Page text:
young-adult

5

Similarities | Mental health | High school | Recent death of family member | Raw and unflinching narrative | You will cry

Differences | One POV vs. Dual POV | 90′s vs. Contemporary

The Perks of Being a Wallflower | ★★★★☆ | Goodreads
All the Bright Places | ★★★★★ | review | Goodreads

youtube

Josh recommends three very different books for the YA task of the #ReadHarder challenge.

Books mentioned in this video:

X: A NOVEL by Ilyasah Shabazz: http://ow.ly/Nf18n
LEGEND by Marie Lu: http://ow.ly/Nf1dZ
MOSQUITOLAND by David Arnold: http://ow.ly/Nf1kK 

This video is sponsored by UNCAGED by John Sanford and Michele Cook: http://ow.ly/NciLx

Secrets from beyond the veil

For Friday Reads, here is an excerpt from Dead Letter Office, the first book in my Parish Mail series of YA supernatural mystery ebooks.

It includes one of the choices you make for Celia, the heroine, as she races with her friends to catch a murderer in New Orleans. The books are interactive, like a game. Follow the right clue, and you’ll catch the killer. But follow the wrong one, and you may end up lost in the bayou forever…

“I don’t know any more about what’s happened than you do, but I don’t think all of us can take human form, even at night,” Luc reassures me. “Not everyone can return to your world. Not everyone wants to. Death is different for everyone. Sometimes people move on, sometimes they don’t.”

“But you didn’t.”

“Because I was murdered.”

After this, we walk in silence for a while.

I want to know more, of course, but he doesn’t offer, and I don’t ask. A person’s final moments must be about the most private thing you can know. I don’t want to talk about my dad’s death, and that didn’t even happen to me. Instead I ask, “Why would someone do that? Open the gate and let you all out?”

“I have no idea,” he says. “To bring someone back, maybe?”

Someone set free everything beyond the gate between the living and the dead, just to bring one person back? If true, that’s insanely reckless. Who knows what will happen with all those spirits set loose?

Or what’s already happened, I think. Because maybe it’s not just people who were unleashed… An idea forms as I remember my dream. “Can events have ghosts, like people?” I ask Luc.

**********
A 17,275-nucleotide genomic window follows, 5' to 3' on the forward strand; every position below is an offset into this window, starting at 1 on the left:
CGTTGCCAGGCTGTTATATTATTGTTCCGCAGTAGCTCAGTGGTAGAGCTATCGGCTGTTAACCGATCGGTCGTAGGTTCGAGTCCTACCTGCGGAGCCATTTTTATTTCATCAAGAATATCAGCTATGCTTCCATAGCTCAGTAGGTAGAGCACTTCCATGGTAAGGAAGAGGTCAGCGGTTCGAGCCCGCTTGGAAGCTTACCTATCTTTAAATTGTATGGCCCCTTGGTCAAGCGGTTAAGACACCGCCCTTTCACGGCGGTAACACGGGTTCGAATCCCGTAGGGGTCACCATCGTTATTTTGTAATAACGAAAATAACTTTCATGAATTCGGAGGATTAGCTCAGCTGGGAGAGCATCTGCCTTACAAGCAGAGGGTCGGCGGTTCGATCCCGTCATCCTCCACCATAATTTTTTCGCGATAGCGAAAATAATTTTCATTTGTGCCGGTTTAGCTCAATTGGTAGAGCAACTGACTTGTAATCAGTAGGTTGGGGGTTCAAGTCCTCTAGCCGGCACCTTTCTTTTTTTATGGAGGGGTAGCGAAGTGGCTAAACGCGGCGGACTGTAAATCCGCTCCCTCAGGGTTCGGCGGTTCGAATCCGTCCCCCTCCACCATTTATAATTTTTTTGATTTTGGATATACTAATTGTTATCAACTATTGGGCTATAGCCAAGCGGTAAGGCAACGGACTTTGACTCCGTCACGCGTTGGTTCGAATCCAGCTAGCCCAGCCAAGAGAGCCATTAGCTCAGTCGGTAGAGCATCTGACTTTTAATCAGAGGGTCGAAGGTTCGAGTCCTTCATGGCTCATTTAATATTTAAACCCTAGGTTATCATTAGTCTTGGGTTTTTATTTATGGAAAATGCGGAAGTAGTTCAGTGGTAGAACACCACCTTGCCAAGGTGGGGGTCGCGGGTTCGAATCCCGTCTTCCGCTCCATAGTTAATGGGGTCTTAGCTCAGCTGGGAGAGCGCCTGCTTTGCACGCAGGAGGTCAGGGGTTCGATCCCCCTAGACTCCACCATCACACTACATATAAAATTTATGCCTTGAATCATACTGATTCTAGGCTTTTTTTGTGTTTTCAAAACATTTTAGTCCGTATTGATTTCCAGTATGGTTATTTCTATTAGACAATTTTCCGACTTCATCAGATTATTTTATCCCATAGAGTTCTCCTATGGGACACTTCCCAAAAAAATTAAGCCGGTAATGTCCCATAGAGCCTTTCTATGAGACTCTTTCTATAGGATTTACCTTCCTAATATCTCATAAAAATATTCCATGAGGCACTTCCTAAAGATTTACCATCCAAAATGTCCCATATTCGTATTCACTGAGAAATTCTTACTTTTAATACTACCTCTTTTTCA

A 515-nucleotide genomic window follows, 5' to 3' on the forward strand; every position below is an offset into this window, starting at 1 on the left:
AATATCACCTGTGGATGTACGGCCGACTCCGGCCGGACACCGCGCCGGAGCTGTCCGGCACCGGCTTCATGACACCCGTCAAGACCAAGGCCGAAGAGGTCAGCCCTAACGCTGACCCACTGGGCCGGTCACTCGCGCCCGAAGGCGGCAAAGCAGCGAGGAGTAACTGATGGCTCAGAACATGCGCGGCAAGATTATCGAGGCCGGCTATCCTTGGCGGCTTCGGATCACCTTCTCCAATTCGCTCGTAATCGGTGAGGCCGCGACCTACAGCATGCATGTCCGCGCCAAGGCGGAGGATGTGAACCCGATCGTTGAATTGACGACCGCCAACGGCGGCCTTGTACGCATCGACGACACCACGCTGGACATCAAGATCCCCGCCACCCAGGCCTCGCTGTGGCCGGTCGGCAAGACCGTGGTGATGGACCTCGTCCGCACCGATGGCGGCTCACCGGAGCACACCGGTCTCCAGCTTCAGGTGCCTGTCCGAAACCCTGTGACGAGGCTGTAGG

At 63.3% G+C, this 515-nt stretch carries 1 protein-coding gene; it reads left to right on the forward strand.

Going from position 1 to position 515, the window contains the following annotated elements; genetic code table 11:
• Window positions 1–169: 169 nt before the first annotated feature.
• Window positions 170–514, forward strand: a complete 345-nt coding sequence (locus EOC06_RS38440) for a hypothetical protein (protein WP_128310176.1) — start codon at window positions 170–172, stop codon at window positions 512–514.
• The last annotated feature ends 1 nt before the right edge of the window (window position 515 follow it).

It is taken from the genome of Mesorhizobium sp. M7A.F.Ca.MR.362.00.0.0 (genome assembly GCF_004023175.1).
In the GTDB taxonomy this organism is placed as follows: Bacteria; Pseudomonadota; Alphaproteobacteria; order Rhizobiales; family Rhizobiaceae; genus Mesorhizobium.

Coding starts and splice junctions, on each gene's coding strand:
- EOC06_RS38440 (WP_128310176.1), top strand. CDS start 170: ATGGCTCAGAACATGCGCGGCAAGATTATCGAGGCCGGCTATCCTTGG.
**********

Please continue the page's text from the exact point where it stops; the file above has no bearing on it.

“What do you mean?”

“If something happens, something bad… Can that event in the past mirror itself onto the present?” I’m thinking of those horror movies where a family moves into a house where a long-ago massacre happened, and then proceeds to kill or get killed themselves. What if that’s not just some screenwriter’s fantasy?

Luc thinks a long moment before answering. “You know the other name for this neighborhood?” We’re in the French Quarter now, winding our way past tourists, buskers, panhandlers. “Vieux Carré. The Old Quarter. In some places, yes, the past presses right up against the present.” Luc takes my hand, our palms touching. “So tightly it can sometimes break through.” With this, he interlaces his fingers in mine. “That connection is why old places tend to be more haunted than new ones. And with the portal opened, what you ask is possible. What happened before can happen again, especially in a city like this one.”

I think about this as he walks me home. Of how the ghosts of not just people but events can track through time and reappear. History repeats itself. A death in the past comes back as another death in the present.

Outside the blue townhouse, the smells of my mother’s cooking drifting out the open windows, I tell Luc about the letter. “If Arthur was murdered, maybe the man they found yesterday was too. The police won’t do anything while they still think it was an accident.” Maybe a spirit like Luc left it for me to find, maybe even Madeleine herself. And if that’s the case, I’m the only help they’ve got.

“You believe that letter is the key to solving this man’s death?”

I smile at Luc. At a ghost made flesh. “I believe a lot of things I didn’t yesterday.”

That night, blissfully, I sleep without dreaming.

When I get up, Mom’s already gone to the restaurant, which is okay by me. I have a lot of work to do. And if I’m going to solve a murder with clues over 140 years old, I’m going to need help.

- With a detective for a father, Donovan’s got the background and access to solve this present-day crime, no matter what its connection to the past might be.

- This is no ordinary investigation. Tilly understands magic and the spirit world; I’ll definitely need her skills in cracking this mystery.

Which will she choose?


You can find Dead Letter Office and the other Parish Mail ebooks for the Kindle on Amazon.

They’re also available on Nook, iBooks,  Android, and Kobo.

Book Review: You’re the Kind of Girl I Write Songs About by Daniel Herborn